Industrial space remains a coveted asset class for investors, despite questions about short-term rent growth and other uncertainties in the wake of the coronavirus crisis.
The Society of Industrial and Office Realtors’ New Jersey chapter hosted its annual largest deal awards on Feb. 27, highlighting some of the Garden State’s top transactions of 2019.
An importer and distributor of cabinetry has leased 111,000 square feet at a new industrial building in Ridgefield, in one of several newly announced transactions by Lee & Associates.
Duke Realty has broken ground on a speculative, 662,000-square-foot industrial building in the heart of Newark’s port district.
Duke Realty is set to begin construction on a new 194,000-square-foot industrial building in the Meadowlands, with delivery slated for early next year.
In the brownfield redevelopment universe, industrial projects have no equal thanks to the compound-complex nature of these mega-efforts, which are marked by X factors and uncertainty at every turn. Think of a conductor tasked with guiding a multi-chair symphony orchestra through intricate movements of a complex score — compared to a more simplistic coordination helming a small chamber ensemble. There’s a compelling difference, and thus welcome to the world of the industrial brownfield redevelopment, where multiple stakeholders are tasked with a multitude of boxes to check before any ribbon cutting can commence.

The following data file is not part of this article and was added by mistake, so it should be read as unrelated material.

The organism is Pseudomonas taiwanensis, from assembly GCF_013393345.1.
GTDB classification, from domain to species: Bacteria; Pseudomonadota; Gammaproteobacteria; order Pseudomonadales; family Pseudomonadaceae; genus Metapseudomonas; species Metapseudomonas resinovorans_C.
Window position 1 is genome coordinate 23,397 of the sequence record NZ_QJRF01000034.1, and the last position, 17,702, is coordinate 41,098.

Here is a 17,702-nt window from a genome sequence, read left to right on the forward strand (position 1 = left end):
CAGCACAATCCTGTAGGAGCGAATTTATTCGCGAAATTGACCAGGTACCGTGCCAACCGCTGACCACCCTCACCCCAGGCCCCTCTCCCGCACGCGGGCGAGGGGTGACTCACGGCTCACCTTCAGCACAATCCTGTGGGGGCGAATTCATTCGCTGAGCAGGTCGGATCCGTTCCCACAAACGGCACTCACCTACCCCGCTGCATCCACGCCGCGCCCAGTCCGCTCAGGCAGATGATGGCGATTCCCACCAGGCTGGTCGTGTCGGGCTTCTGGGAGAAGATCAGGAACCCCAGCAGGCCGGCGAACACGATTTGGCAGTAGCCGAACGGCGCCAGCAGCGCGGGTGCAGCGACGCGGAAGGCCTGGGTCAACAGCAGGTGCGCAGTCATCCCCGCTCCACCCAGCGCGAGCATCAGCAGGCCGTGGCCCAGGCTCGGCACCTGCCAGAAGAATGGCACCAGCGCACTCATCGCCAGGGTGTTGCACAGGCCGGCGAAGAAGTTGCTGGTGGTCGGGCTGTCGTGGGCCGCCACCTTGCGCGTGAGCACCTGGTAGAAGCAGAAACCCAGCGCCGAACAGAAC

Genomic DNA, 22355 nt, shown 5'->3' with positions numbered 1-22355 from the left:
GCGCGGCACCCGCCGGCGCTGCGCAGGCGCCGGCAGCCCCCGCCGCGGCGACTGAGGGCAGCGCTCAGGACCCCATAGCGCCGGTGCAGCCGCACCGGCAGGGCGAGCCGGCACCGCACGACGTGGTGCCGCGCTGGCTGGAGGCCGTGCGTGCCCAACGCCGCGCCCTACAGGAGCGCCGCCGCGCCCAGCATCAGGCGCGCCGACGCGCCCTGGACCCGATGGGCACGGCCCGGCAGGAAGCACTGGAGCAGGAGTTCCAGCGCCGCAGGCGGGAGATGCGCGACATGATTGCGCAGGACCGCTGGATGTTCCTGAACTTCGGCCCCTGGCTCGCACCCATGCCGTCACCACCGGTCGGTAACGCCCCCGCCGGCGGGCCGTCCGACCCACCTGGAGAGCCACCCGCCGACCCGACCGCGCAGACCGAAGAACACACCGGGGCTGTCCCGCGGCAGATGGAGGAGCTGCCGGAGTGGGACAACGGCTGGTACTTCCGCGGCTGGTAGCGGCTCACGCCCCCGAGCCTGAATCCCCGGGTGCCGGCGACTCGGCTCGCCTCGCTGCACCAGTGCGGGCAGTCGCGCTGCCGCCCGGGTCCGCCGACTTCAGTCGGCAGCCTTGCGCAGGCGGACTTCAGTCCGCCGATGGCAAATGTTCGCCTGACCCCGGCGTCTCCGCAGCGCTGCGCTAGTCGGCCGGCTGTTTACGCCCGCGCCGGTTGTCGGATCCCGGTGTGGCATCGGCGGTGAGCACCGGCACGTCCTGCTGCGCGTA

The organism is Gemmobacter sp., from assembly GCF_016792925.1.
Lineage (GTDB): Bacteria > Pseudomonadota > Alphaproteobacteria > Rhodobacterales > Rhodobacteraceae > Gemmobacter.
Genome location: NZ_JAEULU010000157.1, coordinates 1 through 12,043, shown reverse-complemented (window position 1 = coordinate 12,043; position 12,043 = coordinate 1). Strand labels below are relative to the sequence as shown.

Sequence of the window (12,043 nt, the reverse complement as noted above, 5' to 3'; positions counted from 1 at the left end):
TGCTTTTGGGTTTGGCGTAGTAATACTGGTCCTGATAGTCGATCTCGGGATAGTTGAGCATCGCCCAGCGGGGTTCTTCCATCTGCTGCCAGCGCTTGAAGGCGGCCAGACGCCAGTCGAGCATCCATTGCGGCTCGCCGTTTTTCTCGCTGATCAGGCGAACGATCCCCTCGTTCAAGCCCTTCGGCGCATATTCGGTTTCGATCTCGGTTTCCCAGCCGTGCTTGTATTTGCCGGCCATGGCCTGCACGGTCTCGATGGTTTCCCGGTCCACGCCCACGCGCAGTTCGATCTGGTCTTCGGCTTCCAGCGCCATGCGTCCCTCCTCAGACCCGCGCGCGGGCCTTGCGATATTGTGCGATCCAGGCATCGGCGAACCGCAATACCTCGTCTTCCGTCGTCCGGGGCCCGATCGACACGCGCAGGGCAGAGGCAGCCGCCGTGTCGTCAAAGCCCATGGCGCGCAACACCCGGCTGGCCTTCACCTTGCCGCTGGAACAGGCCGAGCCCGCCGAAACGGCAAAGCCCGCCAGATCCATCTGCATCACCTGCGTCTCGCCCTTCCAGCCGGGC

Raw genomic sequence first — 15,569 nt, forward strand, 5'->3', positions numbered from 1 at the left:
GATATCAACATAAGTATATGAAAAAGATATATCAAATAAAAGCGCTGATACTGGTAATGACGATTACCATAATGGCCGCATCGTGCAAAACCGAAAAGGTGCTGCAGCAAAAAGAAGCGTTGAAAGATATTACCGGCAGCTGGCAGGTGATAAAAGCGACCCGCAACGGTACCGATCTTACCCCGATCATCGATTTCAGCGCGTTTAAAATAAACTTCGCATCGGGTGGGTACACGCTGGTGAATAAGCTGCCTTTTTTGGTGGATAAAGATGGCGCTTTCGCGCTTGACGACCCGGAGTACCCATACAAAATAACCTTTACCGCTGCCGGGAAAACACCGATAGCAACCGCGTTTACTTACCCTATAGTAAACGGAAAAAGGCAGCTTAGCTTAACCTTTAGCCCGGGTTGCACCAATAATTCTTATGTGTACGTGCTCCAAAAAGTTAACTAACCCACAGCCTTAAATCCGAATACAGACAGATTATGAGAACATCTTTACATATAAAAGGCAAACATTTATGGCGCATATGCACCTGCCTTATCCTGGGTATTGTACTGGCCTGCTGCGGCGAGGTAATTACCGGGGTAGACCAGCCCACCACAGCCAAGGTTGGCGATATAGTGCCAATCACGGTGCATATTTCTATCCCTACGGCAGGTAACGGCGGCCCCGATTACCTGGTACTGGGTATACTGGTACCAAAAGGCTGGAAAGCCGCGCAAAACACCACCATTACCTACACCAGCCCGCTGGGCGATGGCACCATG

CBRE has recognized a well-known New Jersey broker as one of its top producers, naming him the firm’s first-ever vice chairman in the Garden State.
A fulfillment and logistics firm will be the latest tenant at a new three-building, 1.3 million-square-foot industrial complex in Perth Amboy acquired by Duke Realty late last year.
In New Jersey’s booming industrial market — where rent growth is unprecedented and speculative development is rewarded — owners and investors still face a major challenge when it comes to deploying capital and keeping their pipelines filled.